Spontaneous Activity in Education, p. 220.
The hands-on Montessori chemistry activities always spark my students’ curiosity and excitement about the microscopic world of atoms and molecules.
They are fascinated with the idea of miniscule parts and how they combine to form molecules with different properties, distinct from their properties as individual atoms. While completing the NAMC activities on the parts of the atom, learning about molecules, and investigating the periodic table, students always show great interest and enthusiasm as they create models of atoms and water molecules.
Chemistry Ideas for the Montessori Lower Elementary Classroom
To build on their enthusiasm for this topic, I set out activities for those interested to continue their explorations. One activity I present to them is a tray with different colored modelling dough, toothpicks, and cards suggesting various compounds. The cards include the compound name and the formula. The students build the molecule by creating different colored ‘atoms’ from the modelling dough and ‘bonding’ them together with the toothpicks. To check their work, students can look on the back side of the card, which shows a hand-drawn picture of the compound. When students want to further their study, I invite them to look for compounds in their environment. They can then research the molecular formulas and structures of these compounds and build them using the modelling dough.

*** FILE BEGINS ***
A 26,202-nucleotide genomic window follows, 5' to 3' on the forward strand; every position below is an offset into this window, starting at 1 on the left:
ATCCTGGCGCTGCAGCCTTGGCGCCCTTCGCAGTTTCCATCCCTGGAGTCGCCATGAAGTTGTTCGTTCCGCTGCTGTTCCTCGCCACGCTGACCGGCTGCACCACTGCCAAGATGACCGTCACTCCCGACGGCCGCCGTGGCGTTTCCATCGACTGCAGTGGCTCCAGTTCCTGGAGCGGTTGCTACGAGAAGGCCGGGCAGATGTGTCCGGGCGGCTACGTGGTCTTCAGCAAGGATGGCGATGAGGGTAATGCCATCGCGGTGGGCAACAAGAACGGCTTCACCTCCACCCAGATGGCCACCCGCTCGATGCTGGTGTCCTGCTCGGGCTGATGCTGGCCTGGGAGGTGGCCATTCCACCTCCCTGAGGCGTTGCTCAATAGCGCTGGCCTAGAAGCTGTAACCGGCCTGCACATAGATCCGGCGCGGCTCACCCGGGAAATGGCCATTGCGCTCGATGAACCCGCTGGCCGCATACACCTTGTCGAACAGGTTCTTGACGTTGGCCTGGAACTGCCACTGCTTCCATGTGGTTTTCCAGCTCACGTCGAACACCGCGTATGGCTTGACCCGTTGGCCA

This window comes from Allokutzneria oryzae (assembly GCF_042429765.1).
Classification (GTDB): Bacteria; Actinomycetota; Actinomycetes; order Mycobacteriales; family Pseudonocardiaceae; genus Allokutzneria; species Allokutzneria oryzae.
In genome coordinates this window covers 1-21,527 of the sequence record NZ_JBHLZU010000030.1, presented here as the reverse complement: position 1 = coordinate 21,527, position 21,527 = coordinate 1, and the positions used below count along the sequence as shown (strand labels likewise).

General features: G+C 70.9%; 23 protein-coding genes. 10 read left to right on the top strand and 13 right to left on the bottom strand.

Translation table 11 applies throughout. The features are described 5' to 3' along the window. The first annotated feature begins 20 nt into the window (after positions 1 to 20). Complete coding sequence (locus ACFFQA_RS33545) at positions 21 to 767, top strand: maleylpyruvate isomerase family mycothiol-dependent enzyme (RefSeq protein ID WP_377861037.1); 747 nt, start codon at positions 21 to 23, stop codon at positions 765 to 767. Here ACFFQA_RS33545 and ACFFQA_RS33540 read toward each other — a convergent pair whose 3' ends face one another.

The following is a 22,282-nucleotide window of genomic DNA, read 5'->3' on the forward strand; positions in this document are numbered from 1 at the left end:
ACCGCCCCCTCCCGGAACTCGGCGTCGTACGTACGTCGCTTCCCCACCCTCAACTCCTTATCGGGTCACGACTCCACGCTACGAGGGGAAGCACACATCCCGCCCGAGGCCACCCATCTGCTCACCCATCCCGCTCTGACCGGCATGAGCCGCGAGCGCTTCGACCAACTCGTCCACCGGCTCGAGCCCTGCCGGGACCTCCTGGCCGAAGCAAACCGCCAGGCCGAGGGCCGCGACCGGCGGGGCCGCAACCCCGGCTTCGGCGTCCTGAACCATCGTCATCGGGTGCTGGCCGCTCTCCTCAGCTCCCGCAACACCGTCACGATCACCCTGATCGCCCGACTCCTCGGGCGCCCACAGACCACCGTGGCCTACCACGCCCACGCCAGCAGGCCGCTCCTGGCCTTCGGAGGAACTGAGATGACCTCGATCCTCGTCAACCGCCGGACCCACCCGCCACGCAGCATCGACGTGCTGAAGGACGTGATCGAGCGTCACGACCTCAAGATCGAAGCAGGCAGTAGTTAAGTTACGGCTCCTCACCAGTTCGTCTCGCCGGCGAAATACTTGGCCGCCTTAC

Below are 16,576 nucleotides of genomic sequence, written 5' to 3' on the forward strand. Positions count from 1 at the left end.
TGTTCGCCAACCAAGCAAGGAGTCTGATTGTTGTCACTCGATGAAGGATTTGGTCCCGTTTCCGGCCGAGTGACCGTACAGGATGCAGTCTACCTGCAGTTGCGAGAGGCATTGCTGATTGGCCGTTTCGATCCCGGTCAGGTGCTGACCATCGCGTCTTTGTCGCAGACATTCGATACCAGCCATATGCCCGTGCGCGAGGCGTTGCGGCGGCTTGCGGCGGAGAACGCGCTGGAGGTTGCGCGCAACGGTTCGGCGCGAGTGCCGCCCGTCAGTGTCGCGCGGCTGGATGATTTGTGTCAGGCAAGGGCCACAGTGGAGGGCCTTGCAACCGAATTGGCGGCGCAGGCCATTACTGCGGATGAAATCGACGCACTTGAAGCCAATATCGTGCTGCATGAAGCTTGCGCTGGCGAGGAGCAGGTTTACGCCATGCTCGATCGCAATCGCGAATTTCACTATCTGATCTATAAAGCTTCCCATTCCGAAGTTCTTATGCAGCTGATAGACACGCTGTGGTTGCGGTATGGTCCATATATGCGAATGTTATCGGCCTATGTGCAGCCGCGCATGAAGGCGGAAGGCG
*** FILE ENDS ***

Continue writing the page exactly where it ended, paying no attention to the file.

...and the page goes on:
I also invite the students to work with my 3D molecular model chemistry set to build compounds. The set outlines what color each atom is and has plastic pieces that act as the bonds for joining the atoms together. I explain to the students that this is the set I used while studying chemistry at university, which seems to create an added atmosphere of awe and excitement.
As Montessori teachers, we nurture the natural curiosity of our students. If they are drawn to specific concepts, we encourage them to explore further.
We support their passion and thirst for understanding by providing opportunities and preparing their environment accordingly. We cultivate their sense of awe and reverence for the world around them — including the microscopic world.
© North American Montessori Center - originally posted in its entirety at Montessori Teacher Training on Friday, April 1, 2016.